Last weekend I had my phone — an LG Nexus 4 — stolen on a matatu in town (a City Hoppa bus on the Ngong Road → Nairobi route). It must have happened as I was getting off at Kenyatta Ave / Koinange street, as I had it in my hands just before then, but had put it into my bag before alighting. I wanted to go tell Safaricom to block the IMEI so that the phone couldn’t be used on their network, and apparently they won’t do that unless you file a police report.
This is what happened when I went to the Central Police Station to report the theft.
TL;DR: it was an very unpleasant experience; somehow they manage to make you feel like a criminal for being the victim of a crime… (╯°□°）╯︵ ┻━┻
Filing a Report
After waiting for ten minutes in the front room without anyone talking to us, we were told to go sit in another room in the back. After fifteen minutes a guy came in and asked what we needed. I explained that my phone had been stolen in a matatu and that I wanted to file a report. He asked me several times which matatu route it was, and exactly where I had alighted. He lazily told me that I needed to go to the other police station in Kilimani because I had alighted in another jurisdiction (I didn’t).
Finally he agreed where I had alighted was under their jurisdiction, but said he didn’t have the occurrences book (“OB”) in which to write our report. He then proceeded to check scores of a football match on the radio, and then read through several newspapers. People came in, people went out, conversations went on, etc. One young man was being physically and verbally harassed — apparently he was a security guard and he had been wearing his green uniform sweatshirt while he was off duty. Someone brought him in because the color of the sweatshirt was the same color worn by the Administration Police (AP). I don’t know what happened to him.
Forty five minutes later someone else came in with the book. He handled another guy’s report before mine, a guy who had been selling milk and was robbed of 5,000 shillings and his phone, asking him all sorts of condescending questions and almost like trying to catch him in a lie. When he finally got to me I said I wanted to report that my phone was stolen. Then he accused me of not giving him my name and other details (and he hadn’t even asked for it, WTF!).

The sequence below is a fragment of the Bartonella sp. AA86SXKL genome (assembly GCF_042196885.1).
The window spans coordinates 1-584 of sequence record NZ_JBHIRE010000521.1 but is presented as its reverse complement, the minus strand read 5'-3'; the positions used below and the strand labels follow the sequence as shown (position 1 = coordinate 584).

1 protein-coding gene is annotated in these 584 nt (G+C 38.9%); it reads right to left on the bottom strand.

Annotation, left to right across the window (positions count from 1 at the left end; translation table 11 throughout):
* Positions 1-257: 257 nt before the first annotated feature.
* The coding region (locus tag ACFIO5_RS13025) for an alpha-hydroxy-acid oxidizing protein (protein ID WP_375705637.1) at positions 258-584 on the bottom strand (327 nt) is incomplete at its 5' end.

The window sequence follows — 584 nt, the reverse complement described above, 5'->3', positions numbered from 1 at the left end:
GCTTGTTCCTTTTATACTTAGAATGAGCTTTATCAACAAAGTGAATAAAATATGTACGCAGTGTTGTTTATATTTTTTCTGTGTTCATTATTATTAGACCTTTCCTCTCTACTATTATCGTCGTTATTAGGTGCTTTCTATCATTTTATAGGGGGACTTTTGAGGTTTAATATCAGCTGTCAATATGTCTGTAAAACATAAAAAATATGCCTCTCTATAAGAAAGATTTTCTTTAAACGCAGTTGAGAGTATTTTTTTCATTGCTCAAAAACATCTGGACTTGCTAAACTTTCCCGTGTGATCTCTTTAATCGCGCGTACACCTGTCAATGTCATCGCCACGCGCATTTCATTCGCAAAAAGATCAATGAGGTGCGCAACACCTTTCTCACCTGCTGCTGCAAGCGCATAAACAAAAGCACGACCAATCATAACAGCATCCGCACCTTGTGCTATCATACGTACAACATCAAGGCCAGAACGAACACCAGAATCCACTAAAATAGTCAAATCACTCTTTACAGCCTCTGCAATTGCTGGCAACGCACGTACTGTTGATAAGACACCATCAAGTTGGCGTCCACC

When I said I wanted the report so I could take it to Safaricom and have the IMEI blocked, he said that I shouldn’t do that because someone went to the effort to steal it, so why would I want to make it so they couldn’t use it? Also, why didn’t I just give the police a few days and then have them track it down (wink wink, for a fee, of course).
No Stamp, Cuz Sunday!
After the details were down, he told me they couldn’t give me a report because it was Sunday, and there was no stamp, so I’d have to come back tomorrow. Then some old, drunk dude walked in wearing a Muslim cap and coastal-looking kitenge (ie, not a police uniform). He started mumbling in Swahili and Arabic, then took me down the hall to another room. As we walked (slowly, staggering) he was excited that I came from Obama land, and that I knew Swahili.
In the room, he brought out a blank police report. It was folded and kinda wrinkled. He had to ask around to find a pen. I explained again what had happened, where I alighted, etc, and then wrote the IMEI of the phone on the form (I had brought the original box with me).
Buy Me a Soda
The kicker is that, when I was walking out with my report, the old crazy drunk guy stopped us and suggested that we buy him and the other guy a soda.
My friend and I gave some ummms and uhhhhs and looked at each other, and he kept insisting. I tried to tell him that I’ve just been a victim of a crime, why should I pay something? He muttered that next time he should help one of his African countrymen instead. I told him, “Watcha niseme tumeshukuru sana” (lemme just say we’re very grateful). Of course, he kept insisting, so I tried the common Kenyan trick, “Next time…” to which he responded, “Next time utagongwa na bomb” (you’ll be hit with a bomb). Ummmm.
I guess he was just mad, but that’s not something a cop should be able to say to you. In a police station, nonetheless! Anyways, out of the ten or so run-ins I’ve had with the police over the last six years I’ve lived in Kenya, I’ve never felt safer, protected, concerned for, or any of the other things police are supposed to do for you, so this was just par for the course.
Two Hours Later
The whole ordeal took 2 hours, during which my friend and I witnessed corruption and verbal/physical harassment of other people reporting crimes, and possibly arresting someone who had done nothing illegal.
Fuck da Police
You were all thinking it, I know.